I read a piece yesterday from Seth Godin’s blog on why you should start saying no to people. As he describes, the opportunity costs of saying no are substantial and quantifiable:
If you’ve got talent, people want more of you. They ask you for this or that or the other thing. They ask nicely. They will benefit from the insight you can give them.
The choice: You can dissipate your gift by making the people with the loudest requests temporarily happy, or you can change the world by saying ‘no’ often.
You can say no with respect, you can say no promptly and you can say no with a lead to someone who might say yes. But just saying yes because you can’t bear the short-term pain of saying no is not going to help you do the work.
This certainly rang through loud and clear for me. Not that I’m an ultra-talented developer with a huge, world-altering project that I just don’t have time to work on, but I know about opportunity costs too. Working from 8:30-5 every day, cooking and eating supper from 5:30-7, and relaxing from 10-11:30 before bed leaves only a window of about 3 hours per day with which to get something done. Obviously, I don’t get these 3 hours every day – some days it’s one hour, some days it’s no hours. Looking at the minimum-maximum scenarios, I probably get anywhere between 5 and 15 hours per week where I can sit down and work uninterruptedly – in a great week it might be 20 hours.
There’s lots of projects competing for love during these 5 to 15 hours. Current highlights include: this site and two other personal sites that I’ve been cooking for the past few months, a new custom Drupal theme, a showcase site and online store for a local photographer, a remodeling of infectionNet, a logbook for runners to be used as a non-profit fundraiser, and I’m hoping, hoping, hoping to soon start working on a web platform for small museums and archives. So that’s 6 websites and almost as many medium-large size print projects. Ooh….right….did I mention that I’m also planning a wedding, renovating a 100+ year old house, and finishing a master’s degree?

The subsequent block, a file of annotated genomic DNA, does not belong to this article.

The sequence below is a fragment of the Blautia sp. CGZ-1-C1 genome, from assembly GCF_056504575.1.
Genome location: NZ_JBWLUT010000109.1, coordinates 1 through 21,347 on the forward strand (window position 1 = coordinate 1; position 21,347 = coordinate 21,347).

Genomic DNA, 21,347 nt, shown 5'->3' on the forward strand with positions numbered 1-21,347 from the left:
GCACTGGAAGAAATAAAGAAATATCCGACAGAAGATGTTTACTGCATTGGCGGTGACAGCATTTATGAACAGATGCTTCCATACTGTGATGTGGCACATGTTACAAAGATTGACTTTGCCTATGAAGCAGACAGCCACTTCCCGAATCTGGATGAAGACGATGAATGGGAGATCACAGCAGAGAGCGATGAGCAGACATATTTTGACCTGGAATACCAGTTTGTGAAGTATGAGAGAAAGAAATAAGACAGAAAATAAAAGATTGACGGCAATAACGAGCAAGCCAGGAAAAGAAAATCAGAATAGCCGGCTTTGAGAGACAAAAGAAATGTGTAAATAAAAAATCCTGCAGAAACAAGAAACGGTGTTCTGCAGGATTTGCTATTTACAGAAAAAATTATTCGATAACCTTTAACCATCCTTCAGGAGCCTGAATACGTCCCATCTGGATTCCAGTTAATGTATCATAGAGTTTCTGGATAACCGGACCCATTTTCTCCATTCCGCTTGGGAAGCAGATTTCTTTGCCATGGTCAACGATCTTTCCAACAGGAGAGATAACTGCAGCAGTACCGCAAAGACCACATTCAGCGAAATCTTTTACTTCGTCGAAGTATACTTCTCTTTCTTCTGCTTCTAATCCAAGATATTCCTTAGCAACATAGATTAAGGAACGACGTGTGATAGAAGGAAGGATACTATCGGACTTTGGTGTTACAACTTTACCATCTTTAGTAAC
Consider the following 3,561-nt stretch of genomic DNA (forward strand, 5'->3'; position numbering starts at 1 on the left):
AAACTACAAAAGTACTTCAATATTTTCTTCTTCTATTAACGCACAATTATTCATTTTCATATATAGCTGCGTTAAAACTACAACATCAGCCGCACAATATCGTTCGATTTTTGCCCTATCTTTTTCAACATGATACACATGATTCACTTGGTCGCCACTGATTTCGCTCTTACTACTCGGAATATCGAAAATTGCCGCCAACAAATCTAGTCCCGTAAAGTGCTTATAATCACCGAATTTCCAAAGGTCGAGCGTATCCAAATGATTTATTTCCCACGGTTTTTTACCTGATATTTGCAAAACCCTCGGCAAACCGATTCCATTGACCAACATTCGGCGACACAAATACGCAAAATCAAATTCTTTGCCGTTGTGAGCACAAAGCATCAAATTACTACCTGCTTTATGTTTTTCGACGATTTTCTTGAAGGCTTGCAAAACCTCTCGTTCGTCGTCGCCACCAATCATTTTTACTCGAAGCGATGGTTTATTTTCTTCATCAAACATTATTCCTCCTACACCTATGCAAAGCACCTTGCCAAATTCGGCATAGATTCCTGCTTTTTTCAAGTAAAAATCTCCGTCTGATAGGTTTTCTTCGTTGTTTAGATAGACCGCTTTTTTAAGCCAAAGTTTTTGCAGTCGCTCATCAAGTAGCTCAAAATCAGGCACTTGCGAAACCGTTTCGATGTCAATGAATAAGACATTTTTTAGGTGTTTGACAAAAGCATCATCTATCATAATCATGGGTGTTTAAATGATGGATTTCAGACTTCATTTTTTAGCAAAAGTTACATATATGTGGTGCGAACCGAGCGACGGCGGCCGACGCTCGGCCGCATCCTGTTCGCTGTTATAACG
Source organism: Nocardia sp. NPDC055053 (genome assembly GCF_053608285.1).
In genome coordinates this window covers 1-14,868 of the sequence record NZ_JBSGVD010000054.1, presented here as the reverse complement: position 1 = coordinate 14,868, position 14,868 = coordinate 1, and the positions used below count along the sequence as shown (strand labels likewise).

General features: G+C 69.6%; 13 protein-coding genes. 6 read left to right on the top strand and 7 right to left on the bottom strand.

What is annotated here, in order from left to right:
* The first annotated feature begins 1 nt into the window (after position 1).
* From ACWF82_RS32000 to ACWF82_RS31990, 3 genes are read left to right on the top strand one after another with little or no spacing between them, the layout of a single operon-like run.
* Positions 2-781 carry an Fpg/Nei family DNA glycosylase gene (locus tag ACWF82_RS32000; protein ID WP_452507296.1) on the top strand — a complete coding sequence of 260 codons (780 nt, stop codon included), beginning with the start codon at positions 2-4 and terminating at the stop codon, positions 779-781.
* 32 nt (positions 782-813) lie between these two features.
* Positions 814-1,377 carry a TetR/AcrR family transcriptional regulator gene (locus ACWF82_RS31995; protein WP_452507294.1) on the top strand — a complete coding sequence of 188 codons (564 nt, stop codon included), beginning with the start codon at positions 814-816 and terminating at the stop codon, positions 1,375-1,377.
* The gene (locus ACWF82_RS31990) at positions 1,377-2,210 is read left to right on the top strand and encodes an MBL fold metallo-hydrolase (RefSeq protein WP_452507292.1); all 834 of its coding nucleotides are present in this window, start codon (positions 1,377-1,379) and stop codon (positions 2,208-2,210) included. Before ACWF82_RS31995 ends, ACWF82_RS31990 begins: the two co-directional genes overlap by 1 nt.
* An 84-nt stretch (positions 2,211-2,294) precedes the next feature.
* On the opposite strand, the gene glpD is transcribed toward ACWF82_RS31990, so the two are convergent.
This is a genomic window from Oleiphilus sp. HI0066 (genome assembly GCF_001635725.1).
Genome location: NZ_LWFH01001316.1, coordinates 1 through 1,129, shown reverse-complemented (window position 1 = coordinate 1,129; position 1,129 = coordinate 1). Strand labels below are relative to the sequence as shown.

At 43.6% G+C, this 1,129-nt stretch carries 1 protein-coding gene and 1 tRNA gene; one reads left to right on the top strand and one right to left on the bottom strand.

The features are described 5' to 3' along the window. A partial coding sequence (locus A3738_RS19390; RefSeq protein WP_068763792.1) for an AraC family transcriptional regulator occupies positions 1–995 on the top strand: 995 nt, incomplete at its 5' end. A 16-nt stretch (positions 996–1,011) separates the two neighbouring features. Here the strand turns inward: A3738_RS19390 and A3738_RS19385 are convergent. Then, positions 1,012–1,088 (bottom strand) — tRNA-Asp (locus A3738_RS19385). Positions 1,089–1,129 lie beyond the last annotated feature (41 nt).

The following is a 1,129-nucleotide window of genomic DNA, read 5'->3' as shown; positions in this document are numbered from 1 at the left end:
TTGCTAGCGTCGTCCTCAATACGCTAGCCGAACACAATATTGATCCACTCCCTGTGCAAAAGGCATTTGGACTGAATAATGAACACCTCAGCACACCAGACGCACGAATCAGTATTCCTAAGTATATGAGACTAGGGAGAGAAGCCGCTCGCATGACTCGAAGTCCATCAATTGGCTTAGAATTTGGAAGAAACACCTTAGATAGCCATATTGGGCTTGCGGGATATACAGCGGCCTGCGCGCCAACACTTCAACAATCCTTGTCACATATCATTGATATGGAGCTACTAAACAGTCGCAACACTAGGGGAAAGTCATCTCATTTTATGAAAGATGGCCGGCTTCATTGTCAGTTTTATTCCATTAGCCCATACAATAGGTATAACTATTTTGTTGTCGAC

After reading Seth’s post, and doing a quick mental inventory of what have on my plate these days, all of this hit me like a ton of bricks.
I suspect that if you work full-time and do some of this stuff on the side you’re in the same position. The allure of getting small, periodic sums of money to supplement your regular income is powerful and very difficult to resist. But resist you must, for while that $200 here and $300 there helps keep you in groceries and beer, it doesn’t get you any closer to your long-term goals and won’t ever help launch you into what you’d really like to be doing.
Hence the goal for 2010 has been revised: not good enough that you make stuff, but you really need to make your own stuff.